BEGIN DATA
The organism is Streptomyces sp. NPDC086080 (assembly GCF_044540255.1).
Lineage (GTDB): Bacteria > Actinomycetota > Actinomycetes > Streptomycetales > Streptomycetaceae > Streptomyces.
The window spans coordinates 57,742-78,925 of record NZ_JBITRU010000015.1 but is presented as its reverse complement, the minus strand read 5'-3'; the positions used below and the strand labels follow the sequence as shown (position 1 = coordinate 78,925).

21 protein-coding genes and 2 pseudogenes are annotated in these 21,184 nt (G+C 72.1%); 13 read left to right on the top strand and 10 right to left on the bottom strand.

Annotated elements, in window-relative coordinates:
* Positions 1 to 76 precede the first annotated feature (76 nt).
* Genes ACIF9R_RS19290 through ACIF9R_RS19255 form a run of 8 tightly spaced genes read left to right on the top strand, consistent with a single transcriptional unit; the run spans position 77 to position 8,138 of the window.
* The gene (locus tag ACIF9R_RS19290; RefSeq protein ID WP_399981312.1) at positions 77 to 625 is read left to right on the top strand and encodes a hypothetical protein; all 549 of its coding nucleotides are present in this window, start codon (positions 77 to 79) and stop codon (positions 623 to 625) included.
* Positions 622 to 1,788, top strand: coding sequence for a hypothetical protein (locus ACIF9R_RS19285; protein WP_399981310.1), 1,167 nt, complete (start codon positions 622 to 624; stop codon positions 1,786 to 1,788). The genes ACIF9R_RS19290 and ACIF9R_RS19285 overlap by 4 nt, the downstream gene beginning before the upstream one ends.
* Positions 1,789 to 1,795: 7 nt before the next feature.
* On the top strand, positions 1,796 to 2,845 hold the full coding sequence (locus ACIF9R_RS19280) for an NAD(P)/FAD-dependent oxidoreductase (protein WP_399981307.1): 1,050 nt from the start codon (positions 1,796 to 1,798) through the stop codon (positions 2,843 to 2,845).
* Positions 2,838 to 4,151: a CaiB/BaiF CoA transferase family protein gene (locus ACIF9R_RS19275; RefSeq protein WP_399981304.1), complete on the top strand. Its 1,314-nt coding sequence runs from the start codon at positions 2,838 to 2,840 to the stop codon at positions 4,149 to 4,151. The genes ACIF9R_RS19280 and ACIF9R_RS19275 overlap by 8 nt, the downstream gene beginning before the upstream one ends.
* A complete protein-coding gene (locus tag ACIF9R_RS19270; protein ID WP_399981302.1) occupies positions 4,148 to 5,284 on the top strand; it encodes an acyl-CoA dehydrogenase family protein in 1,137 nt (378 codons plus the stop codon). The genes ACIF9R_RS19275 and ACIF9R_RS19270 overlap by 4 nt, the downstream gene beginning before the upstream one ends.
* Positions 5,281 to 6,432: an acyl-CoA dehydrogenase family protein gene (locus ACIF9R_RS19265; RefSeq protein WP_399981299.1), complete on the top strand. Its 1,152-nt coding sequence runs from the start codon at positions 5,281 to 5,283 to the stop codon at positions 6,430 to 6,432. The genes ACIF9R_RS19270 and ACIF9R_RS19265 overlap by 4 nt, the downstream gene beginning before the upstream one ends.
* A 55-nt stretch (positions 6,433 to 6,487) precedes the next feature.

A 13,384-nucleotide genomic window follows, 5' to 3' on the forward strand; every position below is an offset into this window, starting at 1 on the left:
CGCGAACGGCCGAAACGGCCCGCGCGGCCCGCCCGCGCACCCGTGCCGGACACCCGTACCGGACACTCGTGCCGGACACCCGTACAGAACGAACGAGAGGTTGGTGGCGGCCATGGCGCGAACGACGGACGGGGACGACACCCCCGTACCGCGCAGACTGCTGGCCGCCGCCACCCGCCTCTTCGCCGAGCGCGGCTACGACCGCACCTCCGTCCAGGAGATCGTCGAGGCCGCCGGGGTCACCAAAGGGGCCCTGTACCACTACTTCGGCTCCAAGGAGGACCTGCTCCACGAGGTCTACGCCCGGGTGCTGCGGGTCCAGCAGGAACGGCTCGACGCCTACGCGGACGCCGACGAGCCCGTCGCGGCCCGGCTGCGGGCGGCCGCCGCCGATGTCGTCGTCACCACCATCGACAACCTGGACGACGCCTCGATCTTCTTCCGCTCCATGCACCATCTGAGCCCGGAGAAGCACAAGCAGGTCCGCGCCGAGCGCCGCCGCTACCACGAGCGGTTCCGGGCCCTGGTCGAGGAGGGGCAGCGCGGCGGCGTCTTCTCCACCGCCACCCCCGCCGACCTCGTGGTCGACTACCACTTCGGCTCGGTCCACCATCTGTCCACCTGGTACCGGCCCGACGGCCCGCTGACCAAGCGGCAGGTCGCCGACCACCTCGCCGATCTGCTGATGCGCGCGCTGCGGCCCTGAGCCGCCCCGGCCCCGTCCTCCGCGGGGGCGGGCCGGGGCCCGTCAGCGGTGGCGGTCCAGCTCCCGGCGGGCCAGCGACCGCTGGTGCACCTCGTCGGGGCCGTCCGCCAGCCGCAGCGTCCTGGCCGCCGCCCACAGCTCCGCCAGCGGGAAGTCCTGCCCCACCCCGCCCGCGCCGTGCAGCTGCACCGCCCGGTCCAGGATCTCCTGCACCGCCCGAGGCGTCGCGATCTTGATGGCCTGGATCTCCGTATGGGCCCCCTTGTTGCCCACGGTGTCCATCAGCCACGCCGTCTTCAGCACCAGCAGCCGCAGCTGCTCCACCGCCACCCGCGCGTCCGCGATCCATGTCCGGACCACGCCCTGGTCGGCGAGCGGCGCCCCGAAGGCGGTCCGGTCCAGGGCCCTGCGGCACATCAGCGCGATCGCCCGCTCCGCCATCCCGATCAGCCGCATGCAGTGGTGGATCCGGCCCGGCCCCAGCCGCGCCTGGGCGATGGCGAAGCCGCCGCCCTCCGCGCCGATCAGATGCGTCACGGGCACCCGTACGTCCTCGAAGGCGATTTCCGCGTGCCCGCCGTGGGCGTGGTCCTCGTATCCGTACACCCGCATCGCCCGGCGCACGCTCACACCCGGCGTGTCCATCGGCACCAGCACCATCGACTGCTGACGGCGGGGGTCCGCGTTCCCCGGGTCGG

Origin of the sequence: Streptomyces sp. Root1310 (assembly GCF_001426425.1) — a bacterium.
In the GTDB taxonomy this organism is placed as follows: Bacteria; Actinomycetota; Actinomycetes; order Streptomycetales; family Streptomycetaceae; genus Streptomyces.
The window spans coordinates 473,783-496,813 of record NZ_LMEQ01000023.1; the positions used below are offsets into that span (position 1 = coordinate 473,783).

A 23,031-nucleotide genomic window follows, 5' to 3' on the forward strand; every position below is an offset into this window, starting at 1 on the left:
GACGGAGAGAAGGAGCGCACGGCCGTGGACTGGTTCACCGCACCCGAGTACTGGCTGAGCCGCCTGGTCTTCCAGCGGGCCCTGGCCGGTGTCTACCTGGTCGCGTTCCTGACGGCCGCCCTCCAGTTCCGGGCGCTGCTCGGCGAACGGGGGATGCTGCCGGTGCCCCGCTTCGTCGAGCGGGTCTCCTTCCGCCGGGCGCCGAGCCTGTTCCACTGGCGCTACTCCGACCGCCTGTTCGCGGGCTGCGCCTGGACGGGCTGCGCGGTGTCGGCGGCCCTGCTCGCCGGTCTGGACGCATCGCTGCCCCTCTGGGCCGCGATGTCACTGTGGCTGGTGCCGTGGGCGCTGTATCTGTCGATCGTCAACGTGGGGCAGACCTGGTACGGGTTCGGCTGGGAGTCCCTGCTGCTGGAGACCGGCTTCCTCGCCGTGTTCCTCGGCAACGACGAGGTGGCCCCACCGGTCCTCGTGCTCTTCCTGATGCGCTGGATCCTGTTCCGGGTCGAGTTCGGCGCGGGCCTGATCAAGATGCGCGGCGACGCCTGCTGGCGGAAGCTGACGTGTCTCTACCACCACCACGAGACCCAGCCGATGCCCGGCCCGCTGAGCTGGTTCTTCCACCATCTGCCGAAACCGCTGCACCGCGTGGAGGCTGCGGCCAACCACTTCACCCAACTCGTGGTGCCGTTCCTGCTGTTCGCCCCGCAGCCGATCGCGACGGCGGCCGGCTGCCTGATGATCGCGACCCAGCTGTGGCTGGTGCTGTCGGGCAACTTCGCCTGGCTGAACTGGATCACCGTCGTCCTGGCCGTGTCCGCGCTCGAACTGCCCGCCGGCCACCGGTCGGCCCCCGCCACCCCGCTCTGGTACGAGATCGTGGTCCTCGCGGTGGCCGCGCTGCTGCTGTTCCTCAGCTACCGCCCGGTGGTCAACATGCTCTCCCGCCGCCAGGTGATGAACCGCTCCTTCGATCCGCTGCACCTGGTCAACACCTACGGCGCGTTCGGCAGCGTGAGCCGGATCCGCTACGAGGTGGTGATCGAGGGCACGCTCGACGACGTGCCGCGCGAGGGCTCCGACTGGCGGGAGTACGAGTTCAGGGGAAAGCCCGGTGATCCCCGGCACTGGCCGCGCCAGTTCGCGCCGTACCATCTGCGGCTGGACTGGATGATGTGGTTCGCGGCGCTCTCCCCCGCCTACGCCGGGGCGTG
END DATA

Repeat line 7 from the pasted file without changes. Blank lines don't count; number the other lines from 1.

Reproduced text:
* Genes ACIF9R_RS19290 through ACIF9R_RS19255 form a run of 8 tightly spaced genes read left to right on the top strand, consistent with a single transcriptional unit; the run spans position 77 to position 8,138 of the window.